India’s parliament rejected a resolution today that condemned the Israeli military campaign in Gaza—a conspicuous change for the country, which has historically been supportive of Palestinian claims.The vote against censuring Israel comes only a few days after Indian troops fired on pro-Palestinian demonstrators in Kashmir, killing one boy. This protest was not the only one of its kind, as a recent article in The Diplomat notes:
For the last few days, there have been some protests across India against the current Israeli operation in Palestine. The capital, New Delhi, witnessed a solidarity march, which included students and civil rights activists. Police, however, prevented the demonstrators from reaching the Israeli Embassy, leading to complaints of heavy-handedness as some of the protestors were injured.
But there have been far fewer protests in India, and less outcry in general, than history suggests there would be. According to the Diplomat article, “the current crisis in the Middle East has failed to generate any debate in a majority of television channels and major newspapers in India.” Traditionally, Indians have identified with the Palestinians, seeing them as fellow resisters against colonial powers. Gandhi once wrote that:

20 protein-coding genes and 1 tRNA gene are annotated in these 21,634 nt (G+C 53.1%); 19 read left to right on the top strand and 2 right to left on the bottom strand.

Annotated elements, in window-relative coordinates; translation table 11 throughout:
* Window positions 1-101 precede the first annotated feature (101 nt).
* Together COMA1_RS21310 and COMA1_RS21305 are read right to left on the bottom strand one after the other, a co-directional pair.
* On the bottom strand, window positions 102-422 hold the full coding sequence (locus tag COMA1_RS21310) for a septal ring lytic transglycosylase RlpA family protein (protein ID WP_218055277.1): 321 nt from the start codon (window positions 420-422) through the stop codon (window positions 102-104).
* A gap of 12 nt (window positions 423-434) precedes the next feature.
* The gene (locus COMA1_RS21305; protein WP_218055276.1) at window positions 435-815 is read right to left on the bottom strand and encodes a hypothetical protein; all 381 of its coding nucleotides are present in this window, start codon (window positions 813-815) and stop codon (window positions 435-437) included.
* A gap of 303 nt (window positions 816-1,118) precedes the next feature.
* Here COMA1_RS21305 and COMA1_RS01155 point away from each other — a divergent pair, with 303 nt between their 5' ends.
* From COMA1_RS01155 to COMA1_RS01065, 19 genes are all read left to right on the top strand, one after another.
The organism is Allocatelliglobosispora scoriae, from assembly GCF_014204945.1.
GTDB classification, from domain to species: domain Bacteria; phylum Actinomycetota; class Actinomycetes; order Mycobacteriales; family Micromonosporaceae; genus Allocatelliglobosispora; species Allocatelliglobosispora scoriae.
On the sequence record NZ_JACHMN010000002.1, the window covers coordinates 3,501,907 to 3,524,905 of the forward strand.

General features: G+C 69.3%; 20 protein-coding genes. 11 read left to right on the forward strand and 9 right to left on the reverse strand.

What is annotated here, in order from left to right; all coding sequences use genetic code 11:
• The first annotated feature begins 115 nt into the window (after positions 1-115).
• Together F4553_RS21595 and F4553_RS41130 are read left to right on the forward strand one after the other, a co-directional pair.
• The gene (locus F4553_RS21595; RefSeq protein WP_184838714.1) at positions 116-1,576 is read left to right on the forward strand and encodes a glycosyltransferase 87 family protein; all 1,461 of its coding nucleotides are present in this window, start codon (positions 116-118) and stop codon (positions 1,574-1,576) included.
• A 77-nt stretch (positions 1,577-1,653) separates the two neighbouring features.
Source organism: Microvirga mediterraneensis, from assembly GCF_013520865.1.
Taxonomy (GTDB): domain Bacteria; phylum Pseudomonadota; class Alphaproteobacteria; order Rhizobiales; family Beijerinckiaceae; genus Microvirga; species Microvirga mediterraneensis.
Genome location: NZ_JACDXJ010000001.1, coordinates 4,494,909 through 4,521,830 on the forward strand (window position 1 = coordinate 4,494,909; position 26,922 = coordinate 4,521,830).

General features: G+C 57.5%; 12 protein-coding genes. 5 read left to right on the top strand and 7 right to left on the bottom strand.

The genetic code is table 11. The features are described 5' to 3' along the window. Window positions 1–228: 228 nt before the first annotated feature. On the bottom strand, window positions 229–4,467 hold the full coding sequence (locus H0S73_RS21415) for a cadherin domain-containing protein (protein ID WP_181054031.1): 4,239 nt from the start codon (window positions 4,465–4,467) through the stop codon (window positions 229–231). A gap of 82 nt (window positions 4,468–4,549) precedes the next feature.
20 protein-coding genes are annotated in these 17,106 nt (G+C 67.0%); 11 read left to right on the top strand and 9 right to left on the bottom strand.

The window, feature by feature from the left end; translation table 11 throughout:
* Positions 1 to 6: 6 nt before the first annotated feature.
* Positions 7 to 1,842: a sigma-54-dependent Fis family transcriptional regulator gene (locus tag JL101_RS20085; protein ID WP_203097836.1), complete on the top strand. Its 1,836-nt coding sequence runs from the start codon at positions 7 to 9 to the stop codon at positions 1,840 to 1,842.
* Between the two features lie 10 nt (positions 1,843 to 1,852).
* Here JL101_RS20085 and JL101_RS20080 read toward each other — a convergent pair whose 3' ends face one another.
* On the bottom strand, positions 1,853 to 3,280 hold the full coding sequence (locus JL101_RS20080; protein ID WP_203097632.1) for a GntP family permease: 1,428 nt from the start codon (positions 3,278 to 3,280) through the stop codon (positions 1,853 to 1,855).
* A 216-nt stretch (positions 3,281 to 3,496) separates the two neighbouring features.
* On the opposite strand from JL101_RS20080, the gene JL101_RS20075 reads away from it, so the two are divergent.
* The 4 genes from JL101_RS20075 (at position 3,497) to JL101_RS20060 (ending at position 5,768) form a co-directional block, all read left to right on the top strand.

Palestine belongs to the Arabs in the same sense that England belongs to the English or France to the French. It is wrong and inhuman to impose the Jews on the Arabs. What is going on in Palestine today cannot be justified by any moral code of conduct. The mandates have no sanction but that of the last war. Surely it would be a crime against humanity to reduce the proud Arabs so that Palestine can be restored to the Jews partly or wholly as their national home.
However, after finally establishing relations in 1992, India and Israel have grown closer and closer, to the point that Israel is now India’s second biggest weapons supplier. With the rise of Modi’s government, the trend of warming relations between Tel Aviv and New Delhi has accelerated. Parliament’s unwillingness to denounce the Gaza campaign is a further sign that India’s political class wants to keep the country’s relationship with Israel friendly, profitable, and enduring.